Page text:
Prices rose as much as 1 percent in London, paring Wednesday’s 3.6 percent loss. The first three months of supply curbs have failed to bring inventories below the five-year average, Saudi Arabia’s Energy Minister Khalid Al-Falih said. Oil slid on Wednesday by the most since March 8 as expanding U.S. output offset shrinking crude stockpiles, which fell for a second week after reaching a record.
“It seems that OPEC is going to need to curtail production for longer than they had originally envisaged in order to get rid of the supply overhang,” said Ric Spooner, a chief market analyst at CMC Markets in Sydney. “The gain in U.S. output and gasoline stockpiles coincided with a higher oil price after a good run and that meant the impact of the disappointing data was magnified.”
Oil has closed lower every day this week, after posting its third weekly gain Friday amid optimism the Organization of Petroleum Exporting Countries will extend supply curbs to ease a global glut. OPEC will make a decision on whether to prolong the deal at its official ministerial meeting in Vienna on May 25, Secretary-General Mohammad Barkindo said in Abu Dhabi.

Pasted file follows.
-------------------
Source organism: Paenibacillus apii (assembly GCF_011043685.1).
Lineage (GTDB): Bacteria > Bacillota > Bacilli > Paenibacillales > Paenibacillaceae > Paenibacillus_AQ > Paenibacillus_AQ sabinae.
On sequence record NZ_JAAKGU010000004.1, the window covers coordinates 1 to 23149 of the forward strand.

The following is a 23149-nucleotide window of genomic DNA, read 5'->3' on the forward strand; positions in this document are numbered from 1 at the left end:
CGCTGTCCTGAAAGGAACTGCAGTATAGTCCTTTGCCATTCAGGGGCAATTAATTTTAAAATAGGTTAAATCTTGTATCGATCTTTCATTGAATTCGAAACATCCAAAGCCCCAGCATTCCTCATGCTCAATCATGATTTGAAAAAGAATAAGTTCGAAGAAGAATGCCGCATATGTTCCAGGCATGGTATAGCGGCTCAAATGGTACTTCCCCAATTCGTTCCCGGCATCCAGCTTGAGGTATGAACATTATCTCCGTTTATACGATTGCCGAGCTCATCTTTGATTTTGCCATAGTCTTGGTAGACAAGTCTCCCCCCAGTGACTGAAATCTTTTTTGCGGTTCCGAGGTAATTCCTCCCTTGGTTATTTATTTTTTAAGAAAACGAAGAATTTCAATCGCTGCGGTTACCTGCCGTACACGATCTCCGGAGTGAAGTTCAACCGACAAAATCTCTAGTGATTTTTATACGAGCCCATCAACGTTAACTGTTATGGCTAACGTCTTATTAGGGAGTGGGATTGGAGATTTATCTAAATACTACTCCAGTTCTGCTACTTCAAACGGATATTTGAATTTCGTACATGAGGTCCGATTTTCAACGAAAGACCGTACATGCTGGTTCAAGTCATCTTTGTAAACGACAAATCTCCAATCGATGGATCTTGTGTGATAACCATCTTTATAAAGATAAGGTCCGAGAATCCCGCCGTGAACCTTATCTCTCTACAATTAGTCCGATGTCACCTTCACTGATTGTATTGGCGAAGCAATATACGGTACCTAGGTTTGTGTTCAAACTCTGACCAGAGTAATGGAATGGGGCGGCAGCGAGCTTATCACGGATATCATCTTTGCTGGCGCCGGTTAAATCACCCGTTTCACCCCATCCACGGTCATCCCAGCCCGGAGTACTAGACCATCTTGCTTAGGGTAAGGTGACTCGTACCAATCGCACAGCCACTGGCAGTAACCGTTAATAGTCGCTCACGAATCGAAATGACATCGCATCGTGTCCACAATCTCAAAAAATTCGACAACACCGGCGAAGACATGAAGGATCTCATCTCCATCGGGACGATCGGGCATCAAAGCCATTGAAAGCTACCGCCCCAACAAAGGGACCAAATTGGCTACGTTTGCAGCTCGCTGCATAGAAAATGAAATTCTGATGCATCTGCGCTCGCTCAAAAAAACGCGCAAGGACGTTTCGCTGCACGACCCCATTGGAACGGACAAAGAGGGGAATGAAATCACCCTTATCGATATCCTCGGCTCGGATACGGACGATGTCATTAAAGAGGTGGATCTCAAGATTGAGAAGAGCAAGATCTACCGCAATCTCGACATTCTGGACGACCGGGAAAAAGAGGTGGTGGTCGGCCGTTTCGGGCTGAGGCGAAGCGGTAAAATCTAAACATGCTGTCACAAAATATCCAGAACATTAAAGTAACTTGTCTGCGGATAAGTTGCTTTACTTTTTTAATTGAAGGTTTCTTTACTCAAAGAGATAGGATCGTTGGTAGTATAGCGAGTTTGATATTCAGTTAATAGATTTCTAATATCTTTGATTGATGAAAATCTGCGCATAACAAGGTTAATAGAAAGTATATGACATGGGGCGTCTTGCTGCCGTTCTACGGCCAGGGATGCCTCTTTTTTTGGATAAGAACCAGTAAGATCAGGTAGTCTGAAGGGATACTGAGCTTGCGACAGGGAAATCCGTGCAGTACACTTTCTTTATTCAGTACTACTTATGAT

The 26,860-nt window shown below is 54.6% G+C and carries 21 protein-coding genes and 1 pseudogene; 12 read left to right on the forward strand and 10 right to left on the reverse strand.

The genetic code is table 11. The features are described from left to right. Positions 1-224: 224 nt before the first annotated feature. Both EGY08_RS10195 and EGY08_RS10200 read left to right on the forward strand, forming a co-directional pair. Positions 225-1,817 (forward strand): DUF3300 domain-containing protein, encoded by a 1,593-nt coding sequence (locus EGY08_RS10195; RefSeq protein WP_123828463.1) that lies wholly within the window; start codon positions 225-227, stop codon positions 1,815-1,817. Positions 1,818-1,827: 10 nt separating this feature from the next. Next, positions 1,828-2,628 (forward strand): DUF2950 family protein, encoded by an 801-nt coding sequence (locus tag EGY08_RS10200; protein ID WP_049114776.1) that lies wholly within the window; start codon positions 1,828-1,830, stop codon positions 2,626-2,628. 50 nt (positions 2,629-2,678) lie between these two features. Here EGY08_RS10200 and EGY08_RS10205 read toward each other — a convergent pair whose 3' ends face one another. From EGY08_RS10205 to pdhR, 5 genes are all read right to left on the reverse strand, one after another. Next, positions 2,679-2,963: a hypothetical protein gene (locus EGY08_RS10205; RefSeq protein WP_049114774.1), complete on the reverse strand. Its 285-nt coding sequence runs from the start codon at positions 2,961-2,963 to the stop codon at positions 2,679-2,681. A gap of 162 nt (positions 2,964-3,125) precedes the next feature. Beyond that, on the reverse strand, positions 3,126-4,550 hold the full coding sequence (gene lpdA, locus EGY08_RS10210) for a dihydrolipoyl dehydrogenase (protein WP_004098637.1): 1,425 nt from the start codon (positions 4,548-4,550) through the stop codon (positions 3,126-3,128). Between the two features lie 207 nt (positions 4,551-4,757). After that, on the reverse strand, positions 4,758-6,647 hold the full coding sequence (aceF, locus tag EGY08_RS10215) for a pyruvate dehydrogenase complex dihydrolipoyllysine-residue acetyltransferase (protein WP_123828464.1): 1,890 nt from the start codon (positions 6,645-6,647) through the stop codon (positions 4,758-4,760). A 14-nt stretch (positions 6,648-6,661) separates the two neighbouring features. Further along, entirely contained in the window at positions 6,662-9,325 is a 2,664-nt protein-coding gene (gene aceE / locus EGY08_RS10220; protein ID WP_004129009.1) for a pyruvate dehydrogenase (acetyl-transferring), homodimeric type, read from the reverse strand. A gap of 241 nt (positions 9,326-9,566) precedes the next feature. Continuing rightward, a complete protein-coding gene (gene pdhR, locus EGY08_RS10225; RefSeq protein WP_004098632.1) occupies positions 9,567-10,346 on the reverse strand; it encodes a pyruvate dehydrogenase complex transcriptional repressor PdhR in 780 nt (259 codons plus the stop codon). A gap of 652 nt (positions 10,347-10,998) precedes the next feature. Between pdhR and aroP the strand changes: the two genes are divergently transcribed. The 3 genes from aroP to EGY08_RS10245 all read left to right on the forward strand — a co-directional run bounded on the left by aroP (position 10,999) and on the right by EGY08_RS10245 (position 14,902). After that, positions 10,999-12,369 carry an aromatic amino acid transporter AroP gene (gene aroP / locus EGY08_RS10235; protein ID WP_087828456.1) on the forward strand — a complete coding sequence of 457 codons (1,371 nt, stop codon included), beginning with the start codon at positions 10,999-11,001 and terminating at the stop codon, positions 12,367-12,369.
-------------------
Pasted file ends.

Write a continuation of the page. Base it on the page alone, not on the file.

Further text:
Brent for June settlement climbed as much as 52 cents to $53.45 a barrel on the London-based ICE Futures Europe exchange and was at $53.37 at 8:22 a.m. in London. Prices slid $1.96, or 3.6 percent, to $52.93 on Wednesday. The global benchmark traded at a premium of $2.15 to June West Texas Intermediate.
WTI for May delivery, which expires Thursday, added as much as 42 cents, or 0.8 percent, to $50.86 a barrel on the New York Mercantile Exchange. Total volume traded was about 8.4 percent below the 100-day average. The contract lost $1.97 to $50.44 on Wednesday, the lowest close since April 3. The more active June futures gained 35 cents to $51.20.
U.S. crude production rose by 17,000 barrels a day to 9.25 million a day, the Energy Information Administration said in a report Wednesday. Output has climbed for nine weeks. Nationwide crude stockpiles dropped by 1.03 million barrels to 532.3 million. They were forecast to decrease by 1.4 million, according to a Bloomberg survey.
- Russia is likely to support prolonging the OPEC-led cuts with other nations, according to a Bloomberg survey.
- Iran will probably be allowed to keep its oil production unchanged if OPEC decides to extend the agreement, Kuwait Oil Minister Issam Almarzooq said.